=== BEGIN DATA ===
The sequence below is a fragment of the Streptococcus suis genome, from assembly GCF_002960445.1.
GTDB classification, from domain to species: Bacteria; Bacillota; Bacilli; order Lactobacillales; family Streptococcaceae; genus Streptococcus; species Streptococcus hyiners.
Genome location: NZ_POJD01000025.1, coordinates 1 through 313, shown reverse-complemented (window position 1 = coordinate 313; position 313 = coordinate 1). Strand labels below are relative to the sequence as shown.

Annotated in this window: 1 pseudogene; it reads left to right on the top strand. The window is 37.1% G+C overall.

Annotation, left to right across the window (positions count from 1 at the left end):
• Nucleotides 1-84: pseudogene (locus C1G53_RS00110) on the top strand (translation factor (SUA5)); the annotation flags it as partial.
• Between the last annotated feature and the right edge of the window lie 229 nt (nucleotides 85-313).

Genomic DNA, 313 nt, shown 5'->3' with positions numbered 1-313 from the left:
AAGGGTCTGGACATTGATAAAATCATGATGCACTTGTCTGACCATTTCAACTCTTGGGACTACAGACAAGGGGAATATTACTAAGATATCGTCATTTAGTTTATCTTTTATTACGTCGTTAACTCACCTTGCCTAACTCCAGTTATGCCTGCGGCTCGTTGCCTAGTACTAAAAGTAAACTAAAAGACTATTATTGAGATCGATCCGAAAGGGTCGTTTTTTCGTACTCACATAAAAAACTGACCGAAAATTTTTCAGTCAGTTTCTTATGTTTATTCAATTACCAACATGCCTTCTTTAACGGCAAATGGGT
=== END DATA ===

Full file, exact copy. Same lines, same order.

The sequence below is a fragment of the Streptococcus suis genome, from assembly GCF_002960445.1.
GTDB classification, from domain to species: Bacteria; Bacillota; Bacilli; order Lactobacillales; family Streptococcaceae; genus Streptococcus; species Streptococcus hyiners.
Genome location: NZ_POJD01000025.1, coordinates 1 through 313, shown reverse-complemented (window position 1 = coordinate 313; position 313 = coordinate 1). Strand labels below are relative to the sequence as shown.

Annotated in this window: 1 pseudogene; it reads left to right on the top strand. The window is 37.1% G+C overall.

Annotation, left to right across the window (positions count from 1 at the left end):
• Nucleotides 1-84: pseudogene (locus C1G53_RS00110) on the top strand (translation factor (SUA5)); the annotation flags it as partial.
• Between the last annotated feature and the right edge of the window lie 229 nt (nucleotides 85-313).

Genomic DNA, 313 nt, shown 5'->3' with positions numbered 1-313 from the left:
AAGGGTCTGGACATTGATAAAATCATGATGCACTTGTCTGACCATTTCAACTCTTGGGACTACAGACAAGGGGAATATTACTAAGATATCGTCATTTAGTTTATCTTTTATTACGTCGTTAACTCACCTTGCCTAACTCCAGTTATGCCTGCGGCTCGTTGCCTAGTACTAAAAGTAAACTAAAAGACTATTATTGAGATCGATCCGAAAGGGTCGTTTTTTCGTACTCACATAAAAAACTGACCGAAAATTTTTCAGTCAGTTTCTTATGTTTATTCAATTACCAACATGCCTTCTTTAACGGCAAATGGGT